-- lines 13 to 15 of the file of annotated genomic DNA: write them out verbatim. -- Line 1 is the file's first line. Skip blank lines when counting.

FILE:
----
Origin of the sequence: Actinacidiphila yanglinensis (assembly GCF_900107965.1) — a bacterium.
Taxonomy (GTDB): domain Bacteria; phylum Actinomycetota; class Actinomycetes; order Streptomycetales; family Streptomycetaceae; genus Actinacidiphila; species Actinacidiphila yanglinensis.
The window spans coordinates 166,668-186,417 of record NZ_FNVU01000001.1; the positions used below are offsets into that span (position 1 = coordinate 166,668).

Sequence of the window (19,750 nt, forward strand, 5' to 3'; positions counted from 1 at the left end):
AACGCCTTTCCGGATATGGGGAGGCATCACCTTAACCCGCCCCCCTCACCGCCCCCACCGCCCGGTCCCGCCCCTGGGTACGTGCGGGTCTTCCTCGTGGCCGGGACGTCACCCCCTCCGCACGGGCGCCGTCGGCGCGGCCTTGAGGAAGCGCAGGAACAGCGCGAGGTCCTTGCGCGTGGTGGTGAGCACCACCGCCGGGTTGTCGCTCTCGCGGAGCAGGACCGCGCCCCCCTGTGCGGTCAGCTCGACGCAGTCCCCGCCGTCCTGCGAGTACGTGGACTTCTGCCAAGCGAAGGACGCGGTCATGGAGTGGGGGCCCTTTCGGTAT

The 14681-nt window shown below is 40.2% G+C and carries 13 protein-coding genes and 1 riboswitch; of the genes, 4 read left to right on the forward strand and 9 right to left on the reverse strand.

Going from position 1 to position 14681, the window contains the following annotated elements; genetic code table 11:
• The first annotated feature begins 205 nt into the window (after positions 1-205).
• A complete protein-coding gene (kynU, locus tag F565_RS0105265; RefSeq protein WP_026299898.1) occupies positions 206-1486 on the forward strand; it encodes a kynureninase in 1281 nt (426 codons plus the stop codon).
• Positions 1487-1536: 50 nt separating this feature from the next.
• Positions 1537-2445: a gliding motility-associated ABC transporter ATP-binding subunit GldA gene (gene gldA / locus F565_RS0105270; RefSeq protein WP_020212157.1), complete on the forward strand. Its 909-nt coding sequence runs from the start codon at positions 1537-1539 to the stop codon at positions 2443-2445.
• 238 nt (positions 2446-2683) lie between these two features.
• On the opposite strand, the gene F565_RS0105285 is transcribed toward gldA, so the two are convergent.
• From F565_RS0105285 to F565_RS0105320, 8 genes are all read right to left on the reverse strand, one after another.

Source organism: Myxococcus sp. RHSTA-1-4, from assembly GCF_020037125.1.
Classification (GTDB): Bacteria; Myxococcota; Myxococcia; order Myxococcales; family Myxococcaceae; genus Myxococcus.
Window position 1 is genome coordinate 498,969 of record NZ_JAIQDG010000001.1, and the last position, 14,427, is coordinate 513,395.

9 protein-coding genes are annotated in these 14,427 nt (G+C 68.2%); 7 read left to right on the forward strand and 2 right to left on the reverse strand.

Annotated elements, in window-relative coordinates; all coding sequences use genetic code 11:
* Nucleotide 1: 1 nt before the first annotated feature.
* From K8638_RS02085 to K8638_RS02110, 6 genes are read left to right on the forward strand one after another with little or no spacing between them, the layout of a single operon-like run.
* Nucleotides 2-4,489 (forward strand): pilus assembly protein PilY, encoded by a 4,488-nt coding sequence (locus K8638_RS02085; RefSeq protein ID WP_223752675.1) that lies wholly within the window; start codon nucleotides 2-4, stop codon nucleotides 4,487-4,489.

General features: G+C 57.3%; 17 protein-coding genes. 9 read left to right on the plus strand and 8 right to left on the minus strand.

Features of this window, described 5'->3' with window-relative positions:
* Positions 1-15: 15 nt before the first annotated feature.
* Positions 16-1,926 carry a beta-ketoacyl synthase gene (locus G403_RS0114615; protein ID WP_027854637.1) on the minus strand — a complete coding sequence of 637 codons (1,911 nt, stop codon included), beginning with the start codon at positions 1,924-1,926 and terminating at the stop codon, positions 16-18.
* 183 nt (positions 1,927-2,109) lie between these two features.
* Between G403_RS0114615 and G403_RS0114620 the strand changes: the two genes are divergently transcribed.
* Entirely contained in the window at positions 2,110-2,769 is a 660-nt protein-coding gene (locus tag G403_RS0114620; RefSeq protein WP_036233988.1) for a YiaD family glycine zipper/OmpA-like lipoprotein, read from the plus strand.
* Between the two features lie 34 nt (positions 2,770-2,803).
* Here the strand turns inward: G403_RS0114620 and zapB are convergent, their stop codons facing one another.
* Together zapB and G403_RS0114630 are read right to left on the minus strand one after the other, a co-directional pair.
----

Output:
• On the opposite strand, the gene F565_RS0105285 is transcribed toward gldA, so the two are convergent.
• From F565_RS0105285 to F565_RS0105320, 8 genes are all read right to left on the reverse strand, one after another.

Source organism: Myxococcus sp. RHSTA-1-4, from assembly GCF_020037125.1.